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Today’s Students

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Today s Students The Nation Goes to College A college degree has in many ways become what a high school diploma became 100-years ago-the path to a successful ... – PowerPoint PPT presentation

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Title: Today’s Students


1
Todays Students
2
The Nation Goes to College
  • A college degree has in many ways become what a
    high school diploma became 100-years ago-the path
    to a successful career and to knowledgeable
    citizenship.
  • (AAC U, 2002, p. viii)

3
(No Transcript)
4
Todays Students
  • Traditional college student
  • White male, 18 to 20 years old
  • Attending a four-year, liberal arts college
  • Full-time, and living on campus
  • Is now the minority in higher education
  • (Magolda Terenzini)

5
Todays Students
  • Majority of undergraduates are women
  • 28 of undergraduates are from
    under-represented groups
  • Vocational emphasis valued over learning for
    learnings sake
  • Overwhelmed and more damaged
  • (Magolda Terenzini)

6
Todays Students
  • Consumer mentality
  • Diverse and divided
  • Pragmatic, career oriented, and committed to
    doing well
  • Optimistic about personal/collective futures
  • Desperately committed to preserving the American
    dream
  • (Levine Cureton, 1998, p. 156-157)

7
Todays Students
  • 75 of full-time students are employed
  • 46 of those work at least 25 hours per week
    20 at least 35 hrs per week
  • Work hurts students grades (42), limits their
    class schedules (53) and choice of classes (38)

8
Increased Access
  • 75 of high school graduates continue their
    studies
  • 90 of high school seniors expect to attend
    college
  • Growing number of college students are over age
    twenty-five
  • (AAC U, 2002, p. 2)

9
Different Attendance Patterns
  • 58 of bachelors degree recipients attend two
    or more colleges
  • 28 of undergraduates attend part-time
  • 73 of undergraduates are non- traditional
    students
  • (AAC U, 2002, p. 2)

10
Todays Students
  • Learning styles preferences
  • Motivation students learning styles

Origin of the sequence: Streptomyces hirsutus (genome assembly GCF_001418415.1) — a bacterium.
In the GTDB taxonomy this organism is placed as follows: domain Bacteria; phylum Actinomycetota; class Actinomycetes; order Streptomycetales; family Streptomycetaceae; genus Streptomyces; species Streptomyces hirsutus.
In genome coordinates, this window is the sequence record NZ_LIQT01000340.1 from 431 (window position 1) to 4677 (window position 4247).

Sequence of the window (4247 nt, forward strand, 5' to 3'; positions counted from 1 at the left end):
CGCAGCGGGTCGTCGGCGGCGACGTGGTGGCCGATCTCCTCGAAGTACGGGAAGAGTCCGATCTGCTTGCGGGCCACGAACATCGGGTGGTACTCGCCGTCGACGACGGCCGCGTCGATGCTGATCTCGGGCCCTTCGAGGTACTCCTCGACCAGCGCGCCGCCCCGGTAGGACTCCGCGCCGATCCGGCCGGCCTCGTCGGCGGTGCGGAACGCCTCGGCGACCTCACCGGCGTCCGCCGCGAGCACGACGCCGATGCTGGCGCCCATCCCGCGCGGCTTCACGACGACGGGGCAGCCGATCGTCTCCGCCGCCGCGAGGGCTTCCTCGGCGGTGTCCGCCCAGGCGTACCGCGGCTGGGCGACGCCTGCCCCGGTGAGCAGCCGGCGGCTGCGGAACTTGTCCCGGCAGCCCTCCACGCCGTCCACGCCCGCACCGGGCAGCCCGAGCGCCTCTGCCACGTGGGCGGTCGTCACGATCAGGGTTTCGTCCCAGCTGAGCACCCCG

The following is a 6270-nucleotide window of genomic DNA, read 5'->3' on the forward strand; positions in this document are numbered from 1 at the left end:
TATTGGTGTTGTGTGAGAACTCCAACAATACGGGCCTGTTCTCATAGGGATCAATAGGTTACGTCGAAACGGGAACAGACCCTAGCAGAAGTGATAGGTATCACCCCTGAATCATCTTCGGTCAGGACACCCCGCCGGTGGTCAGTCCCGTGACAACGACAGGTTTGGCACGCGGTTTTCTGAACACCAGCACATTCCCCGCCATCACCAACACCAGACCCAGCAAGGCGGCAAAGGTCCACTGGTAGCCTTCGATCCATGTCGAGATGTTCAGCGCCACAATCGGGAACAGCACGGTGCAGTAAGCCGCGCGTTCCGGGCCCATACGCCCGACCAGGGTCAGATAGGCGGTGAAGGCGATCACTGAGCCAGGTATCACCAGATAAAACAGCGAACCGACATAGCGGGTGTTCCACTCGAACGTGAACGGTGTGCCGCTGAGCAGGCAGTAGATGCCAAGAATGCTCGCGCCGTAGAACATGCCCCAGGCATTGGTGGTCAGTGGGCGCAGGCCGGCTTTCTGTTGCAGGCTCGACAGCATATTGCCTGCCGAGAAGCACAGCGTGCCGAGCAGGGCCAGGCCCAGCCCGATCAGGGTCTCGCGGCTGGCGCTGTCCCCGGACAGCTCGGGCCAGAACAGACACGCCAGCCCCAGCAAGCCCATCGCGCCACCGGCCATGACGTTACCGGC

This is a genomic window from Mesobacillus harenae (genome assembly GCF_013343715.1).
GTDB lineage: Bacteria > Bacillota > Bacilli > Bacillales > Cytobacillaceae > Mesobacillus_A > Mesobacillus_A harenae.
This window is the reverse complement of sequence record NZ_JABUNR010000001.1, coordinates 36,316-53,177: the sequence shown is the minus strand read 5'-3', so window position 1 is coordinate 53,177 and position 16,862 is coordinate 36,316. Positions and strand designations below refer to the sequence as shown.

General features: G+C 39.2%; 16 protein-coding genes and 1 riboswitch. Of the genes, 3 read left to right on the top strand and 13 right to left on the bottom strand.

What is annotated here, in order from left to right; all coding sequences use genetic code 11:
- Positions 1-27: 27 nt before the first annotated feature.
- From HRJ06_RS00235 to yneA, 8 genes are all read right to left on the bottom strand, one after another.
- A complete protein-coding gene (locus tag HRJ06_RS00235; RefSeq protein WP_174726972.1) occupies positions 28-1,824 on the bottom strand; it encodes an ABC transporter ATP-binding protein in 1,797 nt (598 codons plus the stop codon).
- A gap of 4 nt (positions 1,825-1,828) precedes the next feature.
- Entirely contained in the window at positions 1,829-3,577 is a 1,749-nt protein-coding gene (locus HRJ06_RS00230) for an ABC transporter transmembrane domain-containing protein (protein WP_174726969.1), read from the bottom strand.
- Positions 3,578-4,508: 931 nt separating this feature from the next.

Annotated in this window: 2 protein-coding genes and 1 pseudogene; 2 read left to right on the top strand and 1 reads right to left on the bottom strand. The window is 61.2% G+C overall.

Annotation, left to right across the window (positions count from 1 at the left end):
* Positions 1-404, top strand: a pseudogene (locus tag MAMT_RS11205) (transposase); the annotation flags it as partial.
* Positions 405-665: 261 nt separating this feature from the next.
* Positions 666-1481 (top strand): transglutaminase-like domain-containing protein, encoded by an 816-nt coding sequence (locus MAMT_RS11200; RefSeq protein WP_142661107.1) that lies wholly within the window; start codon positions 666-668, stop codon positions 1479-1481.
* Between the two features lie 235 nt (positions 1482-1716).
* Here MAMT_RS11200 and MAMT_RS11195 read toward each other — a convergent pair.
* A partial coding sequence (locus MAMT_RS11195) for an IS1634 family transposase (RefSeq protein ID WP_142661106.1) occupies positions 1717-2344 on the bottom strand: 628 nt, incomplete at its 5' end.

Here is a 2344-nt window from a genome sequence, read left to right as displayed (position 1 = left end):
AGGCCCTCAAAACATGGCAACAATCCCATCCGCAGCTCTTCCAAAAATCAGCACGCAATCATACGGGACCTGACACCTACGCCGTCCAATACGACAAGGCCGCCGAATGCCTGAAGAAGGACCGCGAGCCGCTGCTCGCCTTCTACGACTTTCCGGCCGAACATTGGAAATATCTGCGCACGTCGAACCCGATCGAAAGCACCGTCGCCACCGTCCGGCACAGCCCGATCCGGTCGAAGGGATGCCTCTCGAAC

• Visual Kinesthetic
  • Positive view of technology their ability to
    use it
  • Reading the web
  • slow, painful and torturous vs. ease speed
  • Kate Manual

11
Todays Students
  • Need to see Big Picture before disaggregating
  • Mass customization
  • Low threshold for boredom
  • Multitasking
  • They learn from each other
  • Kate Manual

12
Todays Students
  • Aliterate
  • Random access of information, less linear, likes
    graphics
  • Self focused
  • Prove it to me mentality
  • Wants something in exchange
  • Susan Eisner

13
Todays Students
  • Independent
  • employment discretionary income
  • Bypasses mainstream media
  • Relevance is important
  • Experience without obvious payoffs are
    frustrating
  • Responds well to coaching
  • Susan Eisner

14
Todays Students
  • Effective efforts focus on students learning
    styles preferences
  • Before buying-in students must see tangible
    benefits, in terms of their needs
  • High need for clarity, low tolerance for
    ambiguity (directions clear succinct)
  • Brown, Murphy Nanny

15
Todays Students
  • Higher education may be a part of students
    lives,
  • but
  • in many cases it is
  • NOT
  • the central focus of their lives.

16
Preparation Lags
  • Only 47 of HS graduates complete a college prep
    curricula
  • Only 40 of HS teachers hold performance
    expectations that result in college-ready
    students
  • 53 of all college students take remedial courses
    (AAC U, 2002, p. xxx)

17
College Reading Readiness
  • Only 51 of 2005 ACT tested high school graduates
    have college-level reading skills
  • Reading readiness over a 75 chance of a C or
    better, a 50 chance of a B or better in
    reading-dependent first-year courses
  • Reading readiness peaked at 55 1999

18
Rising to the Challenge
  • 40 of HS graduates are not prepared
  • 39 of college students HS graduates report
    gaps in their skills and abilities
  • 35 of college students 39 of HS graduates
    have large gaps in at least one crucial skill
    86 of both groups have some gaps.
  • College instructors---42 of their students are
    not adequately prepared.
  • Employers---39 of HS graduates are not prepared
    for their current job 45 are unprepared for
    advancement.

19
Most Grads Cite Gaps In At Least One Skill
35 of college students report large gaps in at
least one area, 86 report some gaps in at least
one area.
Oral communication/ public speaking Science Mathem
atics Doing research Quality of writing that is
expected Reading/understanding complicated
materials
12 large gaps/struggling 15 large
gaps/struggling 11 14 13 16 10 13 9 10 5
9
20
Employers/Instructors Dissatisfied With High
Schools Skills Prep
Employers
25 very dissatisfied 22 very dissatisfied 24
very dissatisfied 20 very dissatisfied
Reading/understanding complicated
materials Quality of writing that is